Is That So?


"The Zen master Hakuin was praised by his neighbours as one living a pure life.
A beautiful Japanese girl whose parents owned a food store lived near him.
Suddenly, without any warning, her parents discovered she was with child.
This made her parents angry. She would not confess who the man was, but after much harassment at last named Hakuin.
In great anger the parent went to the master.
"Is that so?" was all he would say.
After the child was born it was brought to Hakuin.
By this time he had lost his reputation, which did not trouble him, but he took very good care of the child. He obtained milk from his neighbours and everything else he needed.
A year later the girl-mother could stand it no longer.
She told her parents the truth - the real father of the child was a young man who worked in the fishmarket.
The mother and father of the girl at once went to Hakuin to ask forgiveness, to apologize at length, and to get the child back.
Hakuin was willing. In yielding the child, all he said was: "Is that so?""
Is it possible to be as humble and selfless as the man in this story?  The message behind it is one of grace and understanding even when we are not grasping the totality of a situation or circumstance. The gift of mercy. 
"I shiver, thinking how easy it is to be totally wrong about people, to see one tiny part of them and confuse it for the whole, to see the cause and think it’s the effect or vice versa." ~ Lauren Oliver.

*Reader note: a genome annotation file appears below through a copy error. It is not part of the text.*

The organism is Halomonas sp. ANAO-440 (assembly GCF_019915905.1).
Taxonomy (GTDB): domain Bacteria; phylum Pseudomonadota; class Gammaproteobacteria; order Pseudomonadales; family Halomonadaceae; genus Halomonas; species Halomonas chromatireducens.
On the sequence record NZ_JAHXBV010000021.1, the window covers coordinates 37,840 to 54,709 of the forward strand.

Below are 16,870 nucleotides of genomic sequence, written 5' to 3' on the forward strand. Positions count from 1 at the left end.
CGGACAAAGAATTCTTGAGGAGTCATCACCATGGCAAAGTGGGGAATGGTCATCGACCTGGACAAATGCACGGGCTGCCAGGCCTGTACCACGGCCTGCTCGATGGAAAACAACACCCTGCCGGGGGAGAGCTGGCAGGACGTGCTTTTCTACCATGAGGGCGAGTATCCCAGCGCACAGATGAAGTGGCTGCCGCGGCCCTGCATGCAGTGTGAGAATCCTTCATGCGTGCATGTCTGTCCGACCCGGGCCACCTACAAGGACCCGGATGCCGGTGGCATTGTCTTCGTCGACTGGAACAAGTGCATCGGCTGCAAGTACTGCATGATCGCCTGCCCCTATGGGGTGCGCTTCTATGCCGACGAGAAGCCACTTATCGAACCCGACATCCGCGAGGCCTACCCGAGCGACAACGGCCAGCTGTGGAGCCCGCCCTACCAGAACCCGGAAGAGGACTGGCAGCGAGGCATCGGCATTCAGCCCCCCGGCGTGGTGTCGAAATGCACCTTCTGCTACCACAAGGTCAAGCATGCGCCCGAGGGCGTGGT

How many times do I react or jump to inferring the worst, seeing the world only from my tinted lenses. As Anaïs Nin puts it: "We don't see things as they are, we see them as we are." 

How often do I just stop, quit or lose interest because it's uncomfortable, not easy or monotenous. Or do nothing and walk away, ignoring the obvious because I feel it's somebody else's mess not mine. Withholding compassion when my pride flares up. 

While none of us are Zen Masters, we are the master of our own life. I'm not looking for purity, just balance between the dark and the light. Wholeness that comes with the discernment of time and experience. 

What if instead, I stayed? If what I persevered even when it's not "in the flow", and I waited instead? I can go with my gut reactions and run, or I can stop and pause and see what may come. Be with it, whatever "it" is and make peace. 

What if I simply said, "is that so"? 


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